On the back of twin legal victories last week as part of pre-trial discovery, Ripple CEO Brad Garlinghouse and chairman Chris Larsen are asking a judge to dismiss the U.S. Securities and Exchange Commission’s lawsuit against them permanently.
According to legal filings on April 12, Garlinghouse and Larsen have submitted motions to U.S. District Court Judge Analisa Torres to dismiss the SEC’s first amended complaint against them with prejudice. If granted, it would end the lawsuit against them and prevent the SEC from refiling the same charges in the future.
“The SEC is straining to invoke a World War II-era precedent about orange groves to the nascent technology around digital assets and blockchain. It does not work in this case, and this effort to destroy Ripple Labs Inc. (“Ripple”), a vibrant U.S. company that has spent years working to develop technology to make cross-border payments faster, cheaper, and more reliable, will be dealt with on summary judgment,” stated Garlinghouse’s attorneys in their preliminary statement, which called the lawsuit “the SEC’s extraordinary decision to sue individuals in the face of years of regulatory uncertainty about how it would try to regulate this new technology.”
In their statement, Larsen’s attorneys said: “The SEC seeks to regulate a novel and innovative financial asset by bringing an ill-conceived enforcement action in an undeveloped and highly uncertain area of the law.”
The new legal filings follow last week’s court ruling by U.S. Magistrate Judge Sarah Netburn, who rejected the SEC’s demand for up to eight years of Garlinghouse and Larsen’s personal financial information.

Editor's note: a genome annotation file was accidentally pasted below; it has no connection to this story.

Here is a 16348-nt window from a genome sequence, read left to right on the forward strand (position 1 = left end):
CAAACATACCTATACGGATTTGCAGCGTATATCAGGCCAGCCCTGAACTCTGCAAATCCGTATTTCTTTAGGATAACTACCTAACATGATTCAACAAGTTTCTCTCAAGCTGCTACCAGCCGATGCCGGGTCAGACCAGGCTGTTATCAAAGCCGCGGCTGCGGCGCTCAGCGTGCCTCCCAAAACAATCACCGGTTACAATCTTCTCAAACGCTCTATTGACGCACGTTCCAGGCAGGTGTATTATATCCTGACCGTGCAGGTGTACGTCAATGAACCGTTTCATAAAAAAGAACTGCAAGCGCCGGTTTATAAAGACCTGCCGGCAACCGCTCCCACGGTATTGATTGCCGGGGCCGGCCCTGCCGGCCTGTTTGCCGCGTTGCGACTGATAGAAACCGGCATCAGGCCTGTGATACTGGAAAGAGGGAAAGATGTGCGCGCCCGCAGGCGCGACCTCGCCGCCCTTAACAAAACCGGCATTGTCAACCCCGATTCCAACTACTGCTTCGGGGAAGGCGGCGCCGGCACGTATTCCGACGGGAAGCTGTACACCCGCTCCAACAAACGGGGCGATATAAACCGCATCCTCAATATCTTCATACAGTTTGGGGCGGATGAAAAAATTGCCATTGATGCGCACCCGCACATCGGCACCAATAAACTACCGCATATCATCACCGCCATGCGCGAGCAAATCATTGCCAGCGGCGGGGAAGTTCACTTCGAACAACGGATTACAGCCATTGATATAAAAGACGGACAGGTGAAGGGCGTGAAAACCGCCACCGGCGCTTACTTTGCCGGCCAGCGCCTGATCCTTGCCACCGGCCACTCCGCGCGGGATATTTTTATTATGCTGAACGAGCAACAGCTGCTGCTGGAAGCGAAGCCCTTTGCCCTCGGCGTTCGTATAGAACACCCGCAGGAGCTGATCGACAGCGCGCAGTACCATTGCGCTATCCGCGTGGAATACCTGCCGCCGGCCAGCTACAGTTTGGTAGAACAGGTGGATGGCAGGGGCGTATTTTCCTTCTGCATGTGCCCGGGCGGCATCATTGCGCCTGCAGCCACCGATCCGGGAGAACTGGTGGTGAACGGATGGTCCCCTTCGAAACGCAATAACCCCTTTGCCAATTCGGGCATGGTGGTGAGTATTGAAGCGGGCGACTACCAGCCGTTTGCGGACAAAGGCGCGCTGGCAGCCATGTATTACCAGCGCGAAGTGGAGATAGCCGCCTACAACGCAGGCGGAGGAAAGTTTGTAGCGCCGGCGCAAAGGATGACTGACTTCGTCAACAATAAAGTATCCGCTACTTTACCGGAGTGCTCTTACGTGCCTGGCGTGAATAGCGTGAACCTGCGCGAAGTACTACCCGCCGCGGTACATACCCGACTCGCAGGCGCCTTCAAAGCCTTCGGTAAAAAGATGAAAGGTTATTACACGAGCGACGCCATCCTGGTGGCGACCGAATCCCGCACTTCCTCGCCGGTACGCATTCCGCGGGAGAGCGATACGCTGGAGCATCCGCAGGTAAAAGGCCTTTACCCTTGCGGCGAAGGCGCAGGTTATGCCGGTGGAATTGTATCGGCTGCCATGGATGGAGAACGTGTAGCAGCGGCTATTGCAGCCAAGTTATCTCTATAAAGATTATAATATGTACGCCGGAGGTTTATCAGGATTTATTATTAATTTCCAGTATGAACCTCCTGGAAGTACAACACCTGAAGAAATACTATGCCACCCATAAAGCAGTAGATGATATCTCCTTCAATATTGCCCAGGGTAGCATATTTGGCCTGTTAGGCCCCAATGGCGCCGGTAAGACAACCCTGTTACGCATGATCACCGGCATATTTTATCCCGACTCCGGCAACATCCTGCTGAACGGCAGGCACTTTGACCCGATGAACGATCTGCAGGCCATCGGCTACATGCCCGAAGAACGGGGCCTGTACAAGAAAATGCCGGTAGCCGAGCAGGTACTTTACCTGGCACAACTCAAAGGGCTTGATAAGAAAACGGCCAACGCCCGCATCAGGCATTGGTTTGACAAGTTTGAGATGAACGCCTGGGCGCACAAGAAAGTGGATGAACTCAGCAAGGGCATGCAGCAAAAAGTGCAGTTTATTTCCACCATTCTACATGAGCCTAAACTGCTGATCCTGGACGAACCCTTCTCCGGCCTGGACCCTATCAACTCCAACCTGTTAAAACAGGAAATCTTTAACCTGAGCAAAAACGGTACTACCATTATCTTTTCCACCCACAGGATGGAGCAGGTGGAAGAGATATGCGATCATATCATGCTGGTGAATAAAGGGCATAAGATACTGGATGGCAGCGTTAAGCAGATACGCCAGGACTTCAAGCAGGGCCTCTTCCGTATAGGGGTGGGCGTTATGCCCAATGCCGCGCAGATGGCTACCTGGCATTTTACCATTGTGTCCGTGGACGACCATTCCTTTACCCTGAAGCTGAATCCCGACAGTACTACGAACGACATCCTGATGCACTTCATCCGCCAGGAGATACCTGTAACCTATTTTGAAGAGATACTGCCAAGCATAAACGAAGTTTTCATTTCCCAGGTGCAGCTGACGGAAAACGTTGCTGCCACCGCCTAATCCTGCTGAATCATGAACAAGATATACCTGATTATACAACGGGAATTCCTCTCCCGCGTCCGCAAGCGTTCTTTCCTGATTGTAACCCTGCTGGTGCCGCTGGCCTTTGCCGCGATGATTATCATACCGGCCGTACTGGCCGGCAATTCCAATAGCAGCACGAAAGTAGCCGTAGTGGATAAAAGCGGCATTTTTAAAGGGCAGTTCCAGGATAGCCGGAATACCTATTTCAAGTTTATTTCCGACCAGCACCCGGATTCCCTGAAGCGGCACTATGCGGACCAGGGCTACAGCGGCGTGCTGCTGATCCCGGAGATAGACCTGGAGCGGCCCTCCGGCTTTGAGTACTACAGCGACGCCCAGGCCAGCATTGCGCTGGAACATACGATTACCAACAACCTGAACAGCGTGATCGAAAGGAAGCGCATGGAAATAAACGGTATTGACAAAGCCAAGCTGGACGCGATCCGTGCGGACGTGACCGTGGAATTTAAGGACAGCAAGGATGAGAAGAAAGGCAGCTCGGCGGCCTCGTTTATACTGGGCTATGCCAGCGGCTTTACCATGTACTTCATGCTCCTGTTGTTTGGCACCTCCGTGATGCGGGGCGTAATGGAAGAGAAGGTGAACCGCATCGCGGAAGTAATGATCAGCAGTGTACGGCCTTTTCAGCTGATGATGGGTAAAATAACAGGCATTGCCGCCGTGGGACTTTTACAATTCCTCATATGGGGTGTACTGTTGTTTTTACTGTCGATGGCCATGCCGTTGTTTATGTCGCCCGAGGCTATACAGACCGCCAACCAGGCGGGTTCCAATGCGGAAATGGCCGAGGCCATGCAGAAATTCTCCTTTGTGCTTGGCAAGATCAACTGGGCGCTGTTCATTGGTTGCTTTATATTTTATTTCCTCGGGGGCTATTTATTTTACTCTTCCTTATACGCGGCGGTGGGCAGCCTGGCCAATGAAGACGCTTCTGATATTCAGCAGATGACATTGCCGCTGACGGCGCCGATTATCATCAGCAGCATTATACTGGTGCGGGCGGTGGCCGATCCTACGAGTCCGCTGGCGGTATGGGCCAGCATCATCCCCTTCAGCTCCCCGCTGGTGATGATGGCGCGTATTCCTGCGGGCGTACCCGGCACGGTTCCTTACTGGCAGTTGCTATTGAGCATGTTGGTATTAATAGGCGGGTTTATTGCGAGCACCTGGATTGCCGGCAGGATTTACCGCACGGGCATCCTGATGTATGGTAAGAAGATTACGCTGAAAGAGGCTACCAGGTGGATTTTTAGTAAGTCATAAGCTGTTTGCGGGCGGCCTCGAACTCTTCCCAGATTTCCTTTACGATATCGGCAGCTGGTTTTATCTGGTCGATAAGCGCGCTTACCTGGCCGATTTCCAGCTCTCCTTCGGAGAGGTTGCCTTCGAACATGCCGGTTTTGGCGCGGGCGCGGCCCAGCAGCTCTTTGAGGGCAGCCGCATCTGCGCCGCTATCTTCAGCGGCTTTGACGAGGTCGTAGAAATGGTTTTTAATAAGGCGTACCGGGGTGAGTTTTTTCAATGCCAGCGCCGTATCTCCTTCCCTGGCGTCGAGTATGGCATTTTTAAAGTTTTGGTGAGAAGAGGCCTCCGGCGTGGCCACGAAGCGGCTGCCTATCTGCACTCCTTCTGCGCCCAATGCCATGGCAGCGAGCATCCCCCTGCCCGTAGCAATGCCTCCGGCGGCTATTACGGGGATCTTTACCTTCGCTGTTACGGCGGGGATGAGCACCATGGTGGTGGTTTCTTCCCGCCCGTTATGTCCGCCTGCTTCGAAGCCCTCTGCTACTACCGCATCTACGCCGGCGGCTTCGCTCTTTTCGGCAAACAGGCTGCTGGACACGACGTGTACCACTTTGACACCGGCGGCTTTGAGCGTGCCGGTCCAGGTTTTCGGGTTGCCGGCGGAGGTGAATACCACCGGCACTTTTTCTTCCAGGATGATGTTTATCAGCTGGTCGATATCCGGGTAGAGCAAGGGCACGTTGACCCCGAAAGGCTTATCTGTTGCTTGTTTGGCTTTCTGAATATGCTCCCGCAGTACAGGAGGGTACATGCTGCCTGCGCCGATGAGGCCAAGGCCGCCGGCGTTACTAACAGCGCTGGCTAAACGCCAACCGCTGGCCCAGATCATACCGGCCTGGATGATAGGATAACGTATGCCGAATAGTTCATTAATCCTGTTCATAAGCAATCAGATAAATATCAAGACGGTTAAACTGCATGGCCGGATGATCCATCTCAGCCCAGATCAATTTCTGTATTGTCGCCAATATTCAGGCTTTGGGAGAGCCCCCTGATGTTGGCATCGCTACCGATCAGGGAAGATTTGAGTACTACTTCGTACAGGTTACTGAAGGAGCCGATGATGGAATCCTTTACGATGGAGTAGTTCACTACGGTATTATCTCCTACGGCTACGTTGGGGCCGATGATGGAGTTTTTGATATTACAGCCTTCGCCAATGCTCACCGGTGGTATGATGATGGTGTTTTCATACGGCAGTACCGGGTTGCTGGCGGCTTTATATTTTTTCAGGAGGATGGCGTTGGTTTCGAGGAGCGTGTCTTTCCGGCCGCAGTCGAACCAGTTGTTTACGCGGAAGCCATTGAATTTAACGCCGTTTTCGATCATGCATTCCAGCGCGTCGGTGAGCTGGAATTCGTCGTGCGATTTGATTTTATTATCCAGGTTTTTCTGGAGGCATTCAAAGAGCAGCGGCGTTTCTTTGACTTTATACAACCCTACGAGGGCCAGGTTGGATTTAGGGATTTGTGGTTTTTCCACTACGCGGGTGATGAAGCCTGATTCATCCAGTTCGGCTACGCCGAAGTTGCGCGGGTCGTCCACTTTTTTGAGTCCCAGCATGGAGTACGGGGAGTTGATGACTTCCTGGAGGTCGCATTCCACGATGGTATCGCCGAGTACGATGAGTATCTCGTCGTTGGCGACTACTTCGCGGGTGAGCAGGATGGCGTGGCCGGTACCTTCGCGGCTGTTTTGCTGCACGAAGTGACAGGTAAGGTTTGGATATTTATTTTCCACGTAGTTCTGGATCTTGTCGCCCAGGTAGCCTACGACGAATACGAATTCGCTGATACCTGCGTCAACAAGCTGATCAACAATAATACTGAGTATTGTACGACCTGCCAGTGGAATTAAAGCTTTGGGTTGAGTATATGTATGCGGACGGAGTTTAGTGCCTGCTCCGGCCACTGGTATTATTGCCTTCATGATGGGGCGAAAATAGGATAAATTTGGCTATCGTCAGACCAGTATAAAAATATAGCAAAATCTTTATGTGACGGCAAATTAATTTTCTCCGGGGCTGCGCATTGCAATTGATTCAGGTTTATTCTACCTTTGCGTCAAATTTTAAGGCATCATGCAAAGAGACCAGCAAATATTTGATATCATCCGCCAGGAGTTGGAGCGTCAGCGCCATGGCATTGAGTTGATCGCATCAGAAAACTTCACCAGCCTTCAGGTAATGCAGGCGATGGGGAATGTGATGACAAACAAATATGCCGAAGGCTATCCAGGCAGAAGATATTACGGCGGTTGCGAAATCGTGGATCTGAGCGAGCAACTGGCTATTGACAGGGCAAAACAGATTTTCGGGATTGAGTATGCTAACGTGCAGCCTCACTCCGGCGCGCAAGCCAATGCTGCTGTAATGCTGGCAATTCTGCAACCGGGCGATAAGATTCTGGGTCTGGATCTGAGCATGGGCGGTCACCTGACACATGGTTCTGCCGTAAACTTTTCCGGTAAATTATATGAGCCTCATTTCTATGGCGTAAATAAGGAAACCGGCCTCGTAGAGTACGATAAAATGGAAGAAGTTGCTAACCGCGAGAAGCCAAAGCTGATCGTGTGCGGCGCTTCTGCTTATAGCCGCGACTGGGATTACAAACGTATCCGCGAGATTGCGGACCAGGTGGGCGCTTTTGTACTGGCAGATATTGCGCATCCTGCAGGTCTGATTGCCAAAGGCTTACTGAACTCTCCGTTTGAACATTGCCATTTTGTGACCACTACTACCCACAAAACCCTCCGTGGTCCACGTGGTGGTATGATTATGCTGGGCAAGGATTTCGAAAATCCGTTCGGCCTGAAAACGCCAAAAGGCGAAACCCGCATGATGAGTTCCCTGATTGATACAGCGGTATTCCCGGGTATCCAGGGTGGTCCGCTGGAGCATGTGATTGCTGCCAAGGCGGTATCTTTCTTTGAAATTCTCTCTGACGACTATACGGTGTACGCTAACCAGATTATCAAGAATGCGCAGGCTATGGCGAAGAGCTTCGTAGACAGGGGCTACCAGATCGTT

“The SEC’s requests for the Individual Defendants’ personal financial records, apart from those records of XRP transactions that are already promised, are not relevant or proportional to the needs of the case,” Netburn said, in her ruling.
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Last December, the SEC filed a lawsuit against Ripple, Garlinghouse and Larsen for allegedly engaging in the unlawful sales of XRP in violation of Sections 5(a) and 5(c) of the U.S. Securities Act of 1933, which relates to the registration of securities with the SEC. The SEC also alleged that Garlinghouse and Larsen aided and abetted Ripple’s violations.
According to the SEC’s first amended complaint filed in February, Larsen and Garlinghouse “orchestrated these unlawful sales and personally profited by approximately $600 million from their unregistered sales of XRP.” The complaint also stated that the defendants held substantial amounts of XRP and could “continue to monetize their XRP while using the information asymmetry they created in the market for their own gain, creating substantial risk to investors.”
See related article: SEC: no duty to warn about XRP; denies Ripple’s fair notice defense
“SEC still fails to adequately allege aiding and abetting”
In separate memorandums of law filed in support of the motions to dismiss, the defense attorneys for the Ripple executives argued that the SEC “still fails” to adequately allege aiding and abetting — that Garlinghouse and Larsen knew or recklessly disregarded that XRP was an “investment contract” or security, and that Ripple was acting improperly in selling XRP.
“The SEC alleges that Mr. Garlinghouse’s personal sales of XRP — XRP that he earned as compensation for his ordinary course duties at Ripple — likewise should have been registered as securities offerings. But even if XRP were a security, which it is not, the Supreme Court and the Second Circuit clarified years ago that sales conducted abroad — such as Mr. Garlinghouse’s sales on foreign exchanges here — are not subject to the U.S. securities laws,” stated the memorandum of law filed on Garlinghouse’s behalf.